Dreaming a New Dream at Samsung BioLogics

All of us have dreams growing up. Sometimes we are fortunate enough to achieve them. Sometimes, however, the path to reaching that goal teaches us lessons which lead us to alter our course and strive for a new purpose.

The story of Min Hong, an associate at Samsung BioLogics, our biopharmaceutical affiliate, is a perfect example of this. Min found something even more meaningful at Samsung after giving up her long-time dream of becoming a doctor. We spoke to Min to hear more about her amazing journey.













How did you come to work at Samsung BioLogics?

I studied life science at undergraduate level because of my long-time dream of becoming a medical doctor. But when I couldn’t get into to the graduate school I wanted I was deeply disappointed. So I went on a trip on my own, and asked myself numerous questions. I had wanted to become a doctor since I was young, but when I kept asking myself if that was something I still wanted to do, the answer was ‘no.’

I felt pretty helpless. I thought it was a little too late to search for something that I wanted to do. Yet, I was determined to find out. For the next year and a half, I did everything I could from working as a barista at a café to working at a magazine, a cosmetics company and a pharmaceutical company.

After such diverse experiences, I came to a conclusion that I was best at doing something that related to my college major. And rather surprisingly, it was when I realized this that I saw news about Samsung BioLogics being set up. It was like a ray of hope for me. At Samsung BioLogics, I really feel like I found something I can truly enjoy doing.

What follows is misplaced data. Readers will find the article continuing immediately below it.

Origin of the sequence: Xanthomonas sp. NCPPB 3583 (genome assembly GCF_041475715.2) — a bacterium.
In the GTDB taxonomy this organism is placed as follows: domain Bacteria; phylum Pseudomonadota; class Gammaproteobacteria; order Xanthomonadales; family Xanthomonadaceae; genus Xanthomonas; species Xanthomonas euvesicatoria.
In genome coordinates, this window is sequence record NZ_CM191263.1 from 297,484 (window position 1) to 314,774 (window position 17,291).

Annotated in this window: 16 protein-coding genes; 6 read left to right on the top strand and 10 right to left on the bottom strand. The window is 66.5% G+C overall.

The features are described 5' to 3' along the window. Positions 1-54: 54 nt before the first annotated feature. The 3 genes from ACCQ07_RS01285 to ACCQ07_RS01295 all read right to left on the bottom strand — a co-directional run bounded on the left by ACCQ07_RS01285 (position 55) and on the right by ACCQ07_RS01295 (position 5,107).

Tell us a little bit about Samsung BioLogics as a company and how biopharmaceuticals are made?

In May 2010, Samsung identified biopharmaceuticals as one of five new growth engines and thus Samsung BioLogics was established. The company’s main business is contract manufacturing of biologics.

The manufacturing process can be divided into three steps: cell culture, purification and fill and finish. Cell culture is a process by which cells are grown to create proteins and vaccines that can be used for therapeutic purposes. After about 45 days of culturing cells, they are purified to extract these therapeutic materials, which are made into final products through the fill and finish process.



What was your biggest challenge at Samsung BioLogics and how you overcame it?

When I first joined the company, I had no knowledge about engineering since I majored in life science. For someone like me with no engineering background, it was a great challenge to set up machines and test drive them. I couldn’t even read the blueprint.

But I couldn’t just give up. It just meant learning from my seniors from the very beginning step by step. I still can’t forget the sense of fulfillment and pride I felt when we succeeded in our first production. I never imagined I would end up doing what I do, but I was able to dream a new dream at Samsung BioLogics.













What are some of the most important lessons you have learned about working in a biopharmaceutical company?

As with any other job, team work is the most essential. The manufacturing process is complete only when everyone involved fulfills his or her task. It definitely helps to be familiar with other people’s parts as well. Manufacturing of biologics requires not only knowledge about life science, but also machinery since a lot of machines are involved in the process. So it is important to keep ourselves up to date with knowledge of various areas.